American Booksellers Association Proposes Reforms, Greenlight Bookstore Issues Apology and Action Plan, and More

by Staff

Every day Poets & Writers Magazine scans the headlines—publishing reports, literary dispatches, academic announcements, and more—for all the news that creative writers need to know. Here are today’s stories.

The American Booksellers Association has proposed two bylaw changes to address the lack of diversity and representation on its board: The organization seeks to increase the number of board directors from eleven to thirteen, and ensure that at least four of these thirteen seats be occupied by Black, Indigenous, and people of color booksellers—further stipulating that at least two must be Black booksellers. Members are invited to vote on these reforms through July 14, with the results due to be announced on July 15. 

Greenlight Bookstore of Brooklyn, New York, has issued an open letter to acknowledge “feedback about negative experiences of Black customers and employees in our stores.” The owners and managerial staff apologize for fostering an “unwelcoming environment,” commit to an internal audit, and outline several steps they plan to take to become an actively anti-racist business

Corinne Manning shares her evolving understanding of how to write about abuse in fiction. She warns against allowing society’s “limiting view of harm” to define the narrative, and advises writers to question how their own understanding of what constitutes abuse has been censored or tempered. “I consider fiction dangerous. Not readily because it is raw and pushes boundaries, but because it so often doesn’t. It is, more often than not, an opportunity to lie about what isn’t there or to manipulate the reader into thinking the world is more hopeful than it is. We want to be lied to.” (Autostraddle)

The Orwell Foundation has announced the winners of the 2020 Orwell Prizes. Kate Clanchy won the political writing category for her memoir, Some Kids I Taught and What They Taught Me, while Colson Whitehead won the political fiction prize for The Nickel Boys. (Guardian)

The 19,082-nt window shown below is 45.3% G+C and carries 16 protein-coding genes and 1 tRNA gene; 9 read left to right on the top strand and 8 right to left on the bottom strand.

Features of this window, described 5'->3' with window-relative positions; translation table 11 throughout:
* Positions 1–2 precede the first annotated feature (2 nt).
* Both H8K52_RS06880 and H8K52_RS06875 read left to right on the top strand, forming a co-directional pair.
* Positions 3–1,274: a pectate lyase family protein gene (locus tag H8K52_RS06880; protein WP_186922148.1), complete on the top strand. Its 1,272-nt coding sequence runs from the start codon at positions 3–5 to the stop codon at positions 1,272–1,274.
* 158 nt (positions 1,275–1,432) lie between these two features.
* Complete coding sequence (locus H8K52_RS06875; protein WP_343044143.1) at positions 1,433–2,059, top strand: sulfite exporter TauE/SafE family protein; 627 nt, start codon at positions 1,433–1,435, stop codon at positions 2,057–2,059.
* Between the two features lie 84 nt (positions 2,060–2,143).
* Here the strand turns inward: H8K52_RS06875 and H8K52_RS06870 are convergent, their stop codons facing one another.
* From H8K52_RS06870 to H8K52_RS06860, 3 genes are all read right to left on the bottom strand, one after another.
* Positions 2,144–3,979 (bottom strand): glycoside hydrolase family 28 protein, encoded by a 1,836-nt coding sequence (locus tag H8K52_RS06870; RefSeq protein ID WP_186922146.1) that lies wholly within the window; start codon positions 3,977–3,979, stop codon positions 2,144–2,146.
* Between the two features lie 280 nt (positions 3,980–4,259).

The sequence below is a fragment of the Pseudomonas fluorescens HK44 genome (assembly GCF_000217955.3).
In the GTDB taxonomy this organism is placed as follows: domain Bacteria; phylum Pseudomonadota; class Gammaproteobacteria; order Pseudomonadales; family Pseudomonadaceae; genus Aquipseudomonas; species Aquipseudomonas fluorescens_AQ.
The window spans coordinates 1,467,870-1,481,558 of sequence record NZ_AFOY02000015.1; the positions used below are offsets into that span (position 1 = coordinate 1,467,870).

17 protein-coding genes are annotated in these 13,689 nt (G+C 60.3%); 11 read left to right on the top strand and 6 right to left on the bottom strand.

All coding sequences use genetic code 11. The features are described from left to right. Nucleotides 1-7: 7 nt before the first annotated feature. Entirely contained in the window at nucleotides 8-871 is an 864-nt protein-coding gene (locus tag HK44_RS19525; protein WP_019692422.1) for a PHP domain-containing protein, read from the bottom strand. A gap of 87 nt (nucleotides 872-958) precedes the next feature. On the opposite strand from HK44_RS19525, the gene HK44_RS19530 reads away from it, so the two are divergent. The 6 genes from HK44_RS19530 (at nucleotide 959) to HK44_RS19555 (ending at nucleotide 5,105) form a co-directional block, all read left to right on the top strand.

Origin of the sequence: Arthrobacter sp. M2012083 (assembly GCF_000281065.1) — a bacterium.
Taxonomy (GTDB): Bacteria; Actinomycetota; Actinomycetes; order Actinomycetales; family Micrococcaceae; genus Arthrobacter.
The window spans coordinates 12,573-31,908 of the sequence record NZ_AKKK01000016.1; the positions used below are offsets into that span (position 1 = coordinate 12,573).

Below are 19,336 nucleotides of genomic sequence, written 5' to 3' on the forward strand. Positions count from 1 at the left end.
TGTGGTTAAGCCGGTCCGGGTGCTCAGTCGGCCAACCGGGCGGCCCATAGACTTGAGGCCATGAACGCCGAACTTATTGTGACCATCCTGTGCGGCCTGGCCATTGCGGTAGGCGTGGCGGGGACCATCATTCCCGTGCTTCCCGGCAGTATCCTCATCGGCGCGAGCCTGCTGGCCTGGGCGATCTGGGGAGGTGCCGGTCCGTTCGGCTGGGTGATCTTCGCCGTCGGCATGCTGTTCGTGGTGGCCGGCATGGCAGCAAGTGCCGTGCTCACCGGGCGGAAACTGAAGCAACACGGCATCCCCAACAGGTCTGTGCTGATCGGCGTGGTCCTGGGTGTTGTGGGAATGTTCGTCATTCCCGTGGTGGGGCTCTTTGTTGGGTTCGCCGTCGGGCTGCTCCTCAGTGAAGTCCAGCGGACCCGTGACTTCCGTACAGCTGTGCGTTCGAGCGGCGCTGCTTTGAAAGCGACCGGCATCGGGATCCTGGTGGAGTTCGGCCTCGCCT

The National Book Foundation has announced that this year’s National Book Awards ceremony and all associated programming will be hosted online. “Though the medium is new, the entire Board and National Book Foundation staff remain committed to hosting a National Book Awards celebration that is a beacon of hope for all who attend,” said chair of the board David Steinberger. 

Indonesian author Intan Paramaditha interviews Stephen Epstein, who translated her novels The Wandering and Apple and Knife, about his path to becoming a literary translator of both Korean and Indonesian texts. (Margins)

“I’m trying to get at the stories we want to tell, beyond trying to appeal to a non-trans gaze, where we get to be complicated, flawed, and in a process of evolving.” Cooper Lee Bombardier strives to write without fear. (Lambda Literary Review)

Lynn Steger Strong reviews three new books that explore the relationship between mothers and daughters. (New York Times)

Molly Young recommends nine of her favorite books, including The Vices by Lawrence Douglas and Hex by Rebecca Dinerstein Knight. (Vulture)